Will Shortz

NPR's Puzzlemaster Will Shortz has appeared on Weekend Edition Sunday since the program's start in 1987. He's also the crossword editor of The New York Times, the former editor of Games magazine, and the founder and director of the American Crossword Puzzle Tournament (since 1978).

Will sold his first puzzle professionally when he was 14 — to Venture, a denominational youth magazine. At 16 he became a regular contributor to Dell puzzle publications. He is the only person in the world to hold a college degree in Enigmatology, the study of puzzles, which he earned from Indiana University in 1974.

Born in 1952 and raised on an Arabian horse farm in Indiana, Will now lives near New York City in a Tudor-style house filled with books and Arts and Crafts furniture. When he's not at work, he enjoys bicycling, movies, reading, travel, and collecting antique puzzle books and magazines.

On-air challenge: For the following words starting with the letters S, E and P — as in September — find a word that can precede each to complete a familiar two-word phrase.

For example: system, eclipse, power --> SOLAR (solar system, solar eclipse, solar power).

On-air challenge: If you alphabetized the eight planets in reverse — that is, by their ending letters — the next-to-last name on the list would be Venus, which ends in "s." The last planet on the list would be Mercury, which ends in "y." I'm going to give you some categories. For each one, I'll give you the next-to-last member of the category, if all the names in it were alphabetized backward. You tell me the last name.

For example: Numbers from one to 10: Eight.

On-air challenge: Every answer this week is a nine-letter phrase that's a palindrome — in other words, it reads the same both forward and backward.

For example: Certain floor models (4,5) --> some demos.

Last week's challenge, from listener Sandy Stevens of Bandon, Ore.: What one-syllable word in seven letters becomes a four-syllable word by inserting the consecutive letters I-T somewhere inside?

Answer: reigned, reignited.

Winner: Dan Bradshaw of Farmington, Conn.

On-air challenge: Every answer today is a familiar 8-letter word. We're going to give you two 3-letter words that are somewhere in it. You tell me the full word.


1. VET + AIL
2. LEG + RAM
3. PEN + AGO
4. URN + OAT
5. PIP + ANY
6. NOT + ONE

On-air challenge: Every answer today is a word or name containing the consecutive letters R-I-O. The first set of answers will end in -rio.

For example: Novelty item --> CURIO.

Last week's challenge from Ed Pegg Jr. of mathpuzzle.com: Take the four 4-letter words LIMB, AREA, CORK and KNEE. Write them one under the other, and the four columns will spell four new words: LACK, IRON, MERE and BAKE:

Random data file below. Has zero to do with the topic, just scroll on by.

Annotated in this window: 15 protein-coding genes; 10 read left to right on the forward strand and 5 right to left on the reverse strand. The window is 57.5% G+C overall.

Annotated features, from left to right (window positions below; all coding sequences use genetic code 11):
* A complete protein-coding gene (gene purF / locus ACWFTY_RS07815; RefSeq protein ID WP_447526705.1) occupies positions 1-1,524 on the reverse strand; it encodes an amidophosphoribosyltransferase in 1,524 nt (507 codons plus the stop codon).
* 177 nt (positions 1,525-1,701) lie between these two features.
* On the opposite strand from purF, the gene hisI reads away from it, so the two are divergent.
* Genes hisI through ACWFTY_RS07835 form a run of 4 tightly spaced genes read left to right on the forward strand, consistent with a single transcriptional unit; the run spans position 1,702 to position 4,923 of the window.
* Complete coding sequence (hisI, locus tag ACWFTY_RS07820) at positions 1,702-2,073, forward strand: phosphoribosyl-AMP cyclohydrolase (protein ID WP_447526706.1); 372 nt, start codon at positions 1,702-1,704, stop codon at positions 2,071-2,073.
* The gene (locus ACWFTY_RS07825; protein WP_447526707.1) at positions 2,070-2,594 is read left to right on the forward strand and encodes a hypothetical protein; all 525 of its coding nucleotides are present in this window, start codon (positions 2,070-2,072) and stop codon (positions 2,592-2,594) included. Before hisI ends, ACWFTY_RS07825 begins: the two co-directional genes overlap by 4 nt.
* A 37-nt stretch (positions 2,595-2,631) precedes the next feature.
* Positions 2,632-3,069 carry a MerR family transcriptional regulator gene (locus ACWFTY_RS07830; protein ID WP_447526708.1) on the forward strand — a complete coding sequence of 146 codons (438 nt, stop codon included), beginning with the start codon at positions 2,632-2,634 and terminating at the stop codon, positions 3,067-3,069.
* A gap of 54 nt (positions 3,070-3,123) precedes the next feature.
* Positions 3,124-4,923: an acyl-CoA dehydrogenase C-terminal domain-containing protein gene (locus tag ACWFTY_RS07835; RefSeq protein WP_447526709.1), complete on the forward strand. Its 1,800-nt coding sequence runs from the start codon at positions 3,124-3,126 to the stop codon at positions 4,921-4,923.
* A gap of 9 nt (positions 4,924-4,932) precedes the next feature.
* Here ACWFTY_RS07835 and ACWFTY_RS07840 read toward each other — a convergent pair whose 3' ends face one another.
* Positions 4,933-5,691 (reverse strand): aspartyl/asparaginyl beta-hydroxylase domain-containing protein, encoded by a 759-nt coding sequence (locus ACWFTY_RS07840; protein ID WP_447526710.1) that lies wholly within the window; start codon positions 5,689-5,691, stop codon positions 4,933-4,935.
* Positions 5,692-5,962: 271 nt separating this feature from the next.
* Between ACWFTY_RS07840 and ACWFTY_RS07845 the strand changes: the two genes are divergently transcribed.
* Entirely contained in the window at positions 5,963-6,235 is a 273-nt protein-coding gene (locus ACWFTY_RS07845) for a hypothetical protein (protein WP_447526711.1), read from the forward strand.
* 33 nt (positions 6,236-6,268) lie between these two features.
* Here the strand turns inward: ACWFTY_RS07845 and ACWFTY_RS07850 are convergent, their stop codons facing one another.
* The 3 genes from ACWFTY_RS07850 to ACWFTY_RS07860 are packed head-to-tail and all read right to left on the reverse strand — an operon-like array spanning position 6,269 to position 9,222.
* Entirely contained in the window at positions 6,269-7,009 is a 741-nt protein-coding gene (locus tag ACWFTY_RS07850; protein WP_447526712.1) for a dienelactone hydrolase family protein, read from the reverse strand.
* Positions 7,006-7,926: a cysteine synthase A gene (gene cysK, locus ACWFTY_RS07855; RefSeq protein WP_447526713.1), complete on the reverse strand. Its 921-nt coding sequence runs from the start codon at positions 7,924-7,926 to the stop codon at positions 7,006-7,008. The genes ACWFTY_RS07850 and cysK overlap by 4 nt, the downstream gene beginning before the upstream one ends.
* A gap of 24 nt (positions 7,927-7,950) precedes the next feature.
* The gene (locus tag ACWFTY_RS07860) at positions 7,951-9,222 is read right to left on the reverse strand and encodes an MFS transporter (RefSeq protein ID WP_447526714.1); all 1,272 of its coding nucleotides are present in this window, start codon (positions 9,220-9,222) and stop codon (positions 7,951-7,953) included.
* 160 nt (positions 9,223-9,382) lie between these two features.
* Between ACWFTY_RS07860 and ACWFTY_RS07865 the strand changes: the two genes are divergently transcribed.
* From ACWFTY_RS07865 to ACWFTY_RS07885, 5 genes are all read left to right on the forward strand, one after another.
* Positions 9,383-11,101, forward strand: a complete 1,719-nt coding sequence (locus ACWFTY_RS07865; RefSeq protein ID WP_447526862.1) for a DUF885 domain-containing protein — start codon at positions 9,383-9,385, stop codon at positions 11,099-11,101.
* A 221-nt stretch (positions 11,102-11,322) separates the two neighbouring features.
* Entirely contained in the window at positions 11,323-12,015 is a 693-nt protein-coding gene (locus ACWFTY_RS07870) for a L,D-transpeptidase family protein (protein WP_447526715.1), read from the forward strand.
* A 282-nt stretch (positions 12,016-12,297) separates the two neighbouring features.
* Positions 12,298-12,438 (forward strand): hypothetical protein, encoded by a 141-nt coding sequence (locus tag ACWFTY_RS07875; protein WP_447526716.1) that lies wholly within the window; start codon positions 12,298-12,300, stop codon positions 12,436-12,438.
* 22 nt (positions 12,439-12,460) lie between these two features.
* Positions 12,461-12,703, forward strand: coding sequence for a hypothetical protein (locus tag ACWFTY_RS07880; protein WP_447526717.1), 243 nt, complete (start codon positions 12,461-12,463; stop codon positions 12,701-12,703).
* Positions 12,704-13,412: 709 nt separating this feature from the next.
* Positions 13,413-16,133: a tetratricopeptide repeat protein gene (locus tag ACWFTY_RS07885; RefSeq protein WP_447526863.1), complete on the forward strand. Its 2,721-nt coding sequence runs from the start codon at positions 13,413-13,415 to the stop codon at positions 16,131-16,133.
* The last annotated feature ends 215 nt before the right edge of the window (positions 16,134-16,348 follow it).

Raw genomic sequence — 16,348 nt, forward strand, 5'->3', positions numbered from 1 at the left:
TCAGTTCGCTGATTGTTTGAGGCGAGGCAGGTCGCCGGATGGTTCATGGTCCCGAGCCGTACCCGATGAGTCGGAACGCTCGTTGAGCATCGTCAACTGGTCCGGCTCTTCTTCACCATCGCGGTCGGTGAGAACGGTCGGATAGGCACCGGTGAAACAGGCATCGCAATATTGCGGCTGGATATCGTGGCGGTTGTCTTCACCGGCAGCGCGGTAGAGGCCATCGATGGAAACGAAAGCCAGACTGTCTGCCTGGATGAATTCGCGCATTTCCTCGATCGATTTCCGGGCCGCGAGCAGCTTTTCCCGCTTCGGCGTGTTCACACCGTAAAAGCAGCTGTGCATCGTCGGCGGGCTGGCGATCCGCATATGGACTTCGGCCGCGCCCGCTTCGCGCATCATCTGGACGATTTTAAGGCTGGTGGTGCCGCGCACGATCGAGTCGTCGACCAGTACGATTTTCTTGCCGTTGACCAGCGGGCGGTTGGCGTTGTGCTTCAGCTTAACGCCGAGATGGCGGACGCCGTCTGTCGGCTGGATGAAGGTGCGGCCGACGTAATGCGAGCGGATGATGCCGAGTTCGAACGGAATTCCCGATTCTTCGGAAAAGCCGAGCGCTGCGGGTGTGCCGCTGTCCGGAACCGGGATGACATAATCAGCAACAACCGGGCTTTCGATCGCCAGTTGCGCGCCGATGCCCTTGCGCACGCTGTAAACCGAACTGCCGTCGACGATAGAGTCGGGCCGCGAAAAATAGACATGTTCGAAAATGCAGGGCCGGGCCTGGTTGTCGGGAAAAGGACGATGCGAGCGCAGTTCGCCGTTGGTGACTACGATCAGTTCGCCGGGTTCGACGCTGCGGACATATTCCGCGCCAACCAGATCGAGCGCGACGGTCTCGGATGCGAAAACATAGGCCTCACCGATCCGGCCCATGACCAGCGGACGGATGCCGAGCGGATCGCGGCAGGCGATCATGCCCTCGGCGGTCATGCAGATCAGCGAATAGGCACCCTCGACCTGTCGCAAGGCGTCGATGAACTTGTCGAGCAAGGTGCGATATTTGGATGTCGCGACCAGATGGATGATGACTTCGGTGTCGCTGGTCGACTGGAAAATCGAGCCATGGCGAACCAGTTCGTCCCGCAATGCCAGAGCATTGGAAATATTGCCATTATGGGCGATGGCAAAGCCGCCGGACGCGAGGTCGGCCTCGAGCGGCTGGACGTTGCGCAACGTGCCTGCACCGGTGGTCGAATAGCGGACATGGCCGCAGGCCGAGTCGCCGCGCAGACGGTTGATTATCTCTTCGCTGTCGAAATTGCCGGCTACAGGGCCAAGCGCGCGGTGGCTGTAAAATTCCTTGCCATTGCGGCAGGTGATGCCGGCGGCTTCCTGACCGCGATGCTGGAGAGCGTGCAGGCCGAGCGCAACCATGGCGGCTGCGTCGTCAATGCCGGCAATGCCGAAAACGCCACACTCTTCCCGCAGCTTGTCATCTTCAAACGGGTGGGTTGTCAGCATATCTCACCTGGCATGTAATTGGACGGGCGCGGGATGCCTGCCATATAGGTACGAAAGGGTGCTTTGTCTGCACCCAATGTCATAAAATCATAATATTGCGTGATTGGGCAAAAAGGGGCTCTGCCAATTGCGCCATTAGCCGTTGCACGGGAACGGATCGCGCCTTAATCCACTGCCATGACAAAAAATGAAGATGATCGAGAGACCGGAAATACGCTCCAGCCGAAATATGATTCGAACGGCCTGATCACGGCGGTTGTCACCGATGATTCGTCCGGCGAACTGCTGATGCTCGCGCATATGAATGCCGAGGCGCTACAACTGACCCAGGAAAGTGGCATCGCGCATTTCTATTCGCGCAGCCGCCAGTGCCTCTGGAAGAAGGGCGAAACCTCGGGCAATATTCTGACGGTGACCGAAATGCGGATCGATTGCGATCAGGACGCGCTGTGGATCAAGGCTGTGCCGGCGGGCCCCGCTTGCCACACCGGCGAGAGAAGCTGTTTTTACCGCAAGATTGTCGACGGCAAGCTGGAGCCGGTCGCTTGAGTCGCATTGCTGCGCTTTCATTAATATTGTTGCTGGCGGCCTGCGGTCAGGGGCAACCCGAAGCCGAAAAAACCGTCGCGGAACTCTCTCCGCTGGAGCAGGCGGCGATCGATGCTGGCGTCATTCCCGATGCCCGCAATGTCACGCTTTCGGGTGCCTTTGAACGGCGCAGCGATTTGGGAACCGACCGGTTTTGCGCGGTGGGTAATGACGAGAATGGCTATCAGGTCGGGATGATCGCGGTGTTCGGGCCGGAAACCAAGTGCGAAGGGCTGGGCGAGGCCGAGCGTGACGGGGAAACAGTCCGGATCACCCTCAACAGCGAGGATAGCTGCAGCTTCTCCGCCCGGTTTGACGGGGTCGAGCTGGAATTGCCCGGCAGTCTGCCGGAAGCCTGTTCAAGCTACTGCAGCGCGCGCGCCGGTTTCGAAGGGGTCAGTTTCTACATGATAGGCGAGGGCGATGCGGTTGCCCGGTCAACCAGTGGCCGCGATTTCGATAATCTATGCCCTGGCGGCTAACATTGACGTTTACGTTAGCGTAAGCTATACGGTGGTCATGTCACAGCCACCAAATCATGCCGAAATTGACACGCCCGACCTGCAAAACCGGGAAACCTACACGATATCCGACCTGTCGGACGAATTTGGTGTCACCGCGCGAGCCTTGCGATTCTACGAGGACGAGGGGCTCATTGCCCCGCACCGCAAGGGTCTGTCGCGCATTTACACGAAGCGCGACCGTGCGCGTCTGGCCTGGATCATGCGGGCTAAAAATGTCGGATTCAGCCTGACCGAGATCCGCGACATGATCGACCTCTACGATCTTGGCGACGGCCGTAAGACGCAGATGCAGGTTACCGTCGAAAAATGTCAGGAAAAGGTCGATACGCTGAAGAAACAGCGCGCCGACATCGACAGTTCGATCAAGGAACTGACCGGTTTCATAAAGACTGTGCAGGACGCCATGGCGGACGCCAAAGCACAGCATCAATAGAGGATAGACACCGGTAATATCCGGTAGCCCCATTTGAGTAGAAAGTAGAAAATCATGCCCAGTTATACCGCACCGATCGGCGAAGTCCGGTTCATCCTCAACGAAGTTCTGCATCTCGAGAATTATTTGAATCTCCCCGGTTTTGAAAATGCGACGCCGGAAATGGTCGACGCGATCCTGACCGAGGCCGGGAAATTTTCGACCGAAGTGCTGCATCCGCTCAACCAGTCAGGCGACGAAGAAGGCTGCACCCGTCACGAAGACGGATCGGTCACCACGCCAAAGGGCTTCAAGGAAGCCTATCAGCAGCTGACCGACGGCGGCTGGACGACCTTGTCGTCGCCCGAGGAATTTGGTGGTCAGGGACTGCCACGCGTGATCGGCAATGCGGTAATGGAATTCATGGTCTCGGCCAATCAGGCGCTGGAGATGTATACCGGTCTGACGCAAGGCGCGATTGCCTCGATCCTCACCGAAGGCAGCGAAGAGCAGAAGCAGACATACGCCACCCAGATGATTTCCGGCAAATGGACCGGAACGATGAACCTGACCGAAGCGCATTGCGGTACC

On-air challenge: I'm going to give you two four-letter words. Rearrange the letters in each of them to make two synonyms.

For example: Newt, felt --> went, left.

Last week's challenge: A spoonerism is an interchange of initial consonant sounds in a phrase to get another phrase, as in "light rain" and "right lane." Name something seen in a kitchen in two words. Its spoonerism is an article that's worn mostly by men. What is it?

Answer: Pie tin; tie pin.

On-air challenge: Every answer this week consists of two familiar phrases in the form "___ of ___." In each case, the first word of the two phrases is the same. I'll give you the ending words. You tell me the full phrases.

For example: Heart / Pace --> Change of heart, change of pace.

On-air challenge: Every answer today is a word that starts with Para-. First, I'll define it in a regular way and then in a punny way. You tell me the words.

For example: Typical examples / 20 cents --> PARADIGMS ("pair o' dimes").

On-air challenge: For each word given, name a famous person, past or present, whose name contains it. In each case, the word will bridge the first and last names. The dividing point is for you to discover.

For example: SWILL —> Venus Williams

On-air challenge: Every answer this week is the name of a newspaper comic strip or cartoon, past or present. Identify the funnies from their anagrams.

For example: GOO + P --> POGO.

Last week's challenge from Mike Hinterberg of Loveland, Colo.: Name a creature in nine letters. The name contains a T. Drop the T, and the remaining letters can be rearranged to spell two related modes of transportation. What are they?

Answer: Butterfly --> Lyft, Uber.